Boutique Hotel Opportunity

13 Replies

I recently met with a CPA and he recommended I invest in a hotel for tax purposes. Longer story there, but I've since found a discounted hotel that seems to be a good opportunity. What resources, or people, have folks used to a) evaluate opportunity/risk b) conduct due diligence c) operate (turn around) a hotel, and make a value add opportunity into a winner. I'd even be willing to pay for a consultant. 

Any input would be appreciated.

@Peter Faulkner I am currently looking for a hotel opportunity as well, so I can’t speak to evaluating from experience, but at a basic level I would be looking at 2019 total revenue and expenses compared to the years prior, total number of rooms in the area, what local regulations are regarding Airbnb (so you know about future potential competition), hospitality tax rates in the locality and surrounding localities.

From a business perspective I’d be looking for expenses I can cut with better efficiency. And new ways of marketing that could increase revenue.

Would also like to hear how you found the opportunity.

I would see if I could get in touch with Mike Sjogren, The Airbnb Guy on Instagram. He recently took down a boutique hotel on the coast in Massachusetts. He might have some insight for you.

Thanks, @Myka Artis and @Neil Henderson .

@Tim Delaney - I found the opportunity listed on a brokers website that specializes in hotels. I called the broker just to see if I could get a peak at the financials and learn how hotels are underwritten. At the time, it was under contract. Over the weekend it fell out of contract and the broker contacted me. 

I'm very comfortable evaluating SFR and small (and medium sized) multi, but hotels are another game. That said, this may be a "deal". It's "value add" at the least. I say that because it's not currently in operation. The seller is offering it for 1/3 of what they paid for it when they bought it 3 years ago. They lost money in 2019. I don't know what it did in 2020. It's 22 rooms on 160 acres of land and you can buy it for less than what you'd pay for a starter apartment in NYC.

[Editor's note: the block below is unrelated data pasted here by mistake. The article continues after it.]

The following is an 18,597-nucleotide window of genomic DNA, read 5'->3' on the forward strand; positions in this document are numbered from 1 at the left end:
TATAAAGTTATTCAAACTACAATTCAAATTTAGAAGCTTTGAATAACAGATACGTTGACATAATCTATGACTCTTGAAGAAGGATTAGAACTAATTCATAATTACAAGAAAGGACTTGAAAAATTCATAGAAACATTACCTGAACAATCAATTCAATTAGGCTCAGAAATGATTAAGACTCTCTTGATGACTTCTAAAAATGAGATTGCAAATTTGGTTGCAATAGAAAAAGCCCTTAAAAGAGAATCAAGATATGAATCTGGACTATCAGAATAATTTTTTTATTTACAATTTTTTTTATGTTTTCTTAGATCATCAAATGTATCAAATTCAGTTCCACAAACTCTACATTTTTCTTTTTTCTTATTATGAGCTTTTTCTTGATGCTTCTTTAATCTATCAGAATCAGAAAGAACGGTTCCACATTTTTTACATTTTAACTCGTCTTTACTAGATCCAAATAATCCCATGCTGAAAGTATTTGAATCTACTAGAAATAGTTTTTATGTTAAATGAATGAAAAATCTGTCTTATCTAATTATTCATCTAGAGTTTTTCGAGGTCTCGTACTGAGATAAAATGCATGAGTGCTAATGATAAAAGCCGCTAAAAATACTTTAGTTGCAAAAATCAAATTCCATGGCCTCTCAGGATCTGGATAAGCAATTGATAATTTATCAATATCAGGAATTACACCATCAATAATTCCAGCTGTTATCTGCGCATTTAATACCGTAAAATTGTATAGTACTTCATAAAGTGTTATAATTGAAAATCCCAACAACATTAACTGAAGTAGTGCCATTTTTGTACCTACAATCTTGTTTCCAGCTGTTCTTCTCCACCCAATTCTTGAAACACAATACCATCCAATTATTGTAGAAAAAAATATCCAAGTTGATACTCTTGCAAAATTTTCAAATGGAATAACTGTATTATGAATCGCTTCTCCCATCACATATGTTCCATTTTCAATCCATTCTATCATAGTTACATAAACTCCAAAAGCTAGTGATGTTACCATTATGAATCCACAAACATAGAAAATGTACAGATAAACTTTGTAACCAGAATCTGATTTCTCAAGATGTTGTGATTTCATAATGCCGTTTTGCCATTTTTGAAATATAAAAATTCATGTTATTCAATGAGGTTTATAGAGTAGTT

My largest concern (outside of not knowing anything about hotel operations) is that it is VERY active - has a restaurant, would need employees, would need active marketing, high touch customer service etc. It's not passive AT ALL, which is why (I think) the IRS views these opportunities as "active income".

The way I started in SFR and multi was by looking at deals so you gotta start somewhere!

PF

Running any business, including residential real estate, has challenges. But a hotel (and self storage) is definitely a different animal than buying homes/apartment buildings and renting them out. Lots more to think about especially with managing the staff. Interesting that your CPA thinks that is a better option for you than trying to have you or your spouse qualify as a Real Estate Professional for tax purposes.

I am looking at a small hotel deal right now that I don't love because the restaurant revenue surpasses the hotel portion. I don't really want to be in the restaurant business as staffing is particularly challenging here at the moment for restaurants. Not sure where your hotel is, but be sure to look at potential minimum wage increases and how that could impact you as well.

The value add opportunity of your deal sounds great, but why didn't the previous owners make money? Was it profitable before they bought it and they just managed poorly? Personally, I'm looking to buy an operating hotel that has room to bring in more efficient business operations so that I can learn about hotels - if I had to basically reopen and start from scratch that would make me a little more hesitant even with my business operations experience.